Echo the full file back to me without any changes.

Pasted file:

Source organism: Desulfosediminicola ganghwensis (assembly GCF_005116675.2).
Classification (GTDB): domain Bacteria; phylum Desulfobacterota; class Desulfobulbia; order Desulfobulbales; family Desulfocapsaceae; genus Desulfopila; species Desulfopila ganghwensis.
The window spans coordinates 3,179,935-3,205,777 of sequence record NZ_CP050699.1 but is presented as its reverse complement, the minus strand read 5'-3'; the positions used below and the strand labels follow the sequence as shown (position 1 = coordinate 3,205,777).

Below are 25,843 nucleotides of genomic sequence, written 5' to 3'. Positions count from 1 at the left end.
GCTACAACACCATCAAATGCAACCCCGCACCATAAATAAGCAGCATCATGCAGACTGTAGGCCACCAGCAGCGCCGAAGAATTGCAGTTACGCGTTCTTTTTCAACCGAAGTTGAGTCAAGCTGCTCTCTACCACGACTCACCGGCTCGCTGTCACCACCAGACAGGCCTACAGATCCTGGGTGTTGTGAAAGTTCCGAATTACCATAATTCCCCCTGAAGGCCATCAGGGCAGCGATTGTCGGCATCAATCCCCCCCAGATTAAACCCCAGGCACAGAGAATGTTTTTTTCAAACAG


Source organism: Desulfosediminicola ganghwensis (assembly GCF_005116675.2).
Classification (GTDB): domain Bacteria; phylum Desulfobacterota; class Desulfobulbia; order Desulfobulbales; family Desulfocapsaceae; genus Desulfopila; species Desulfopila ganghwensis.
The window spans coordinates 3,179,935-3,205,777 of sequence record NZ_CP050699.1 but is presented as its reverse complement, the minus strand read 5'-3'; the positions used below and the strand labels follow the sequence as shown (position 1 = coordinate 3,205,777).

Below are 25,843 nucleotides of genomic sequence, written 5' to 3'. Positions count from 1 at the left end.
GCTACAACACCATCAAATGCAACCCCGCACCATAAATAAGCAGCATCATGCAGACTGTAGGCCACCAGCAGCGCCGAAGAATTGCAGTTACGCGTTCTTTTTCAACCGAAGTTGAGTCAAGCTGCTCTCTACCACGACTCACCGGCTCGCTGTCACCACCAGACAGGCCTACAGATCCTGGGTGTTGTGAAAGTTCCGAATTACCATAATTCCCCCTGAAGGCCATCAGGGCAGCGATTGTCGGCATCAATCCCCCCCAGATTAAACCCCAGGCACAGAGAATGTTTTTTTCAAACAG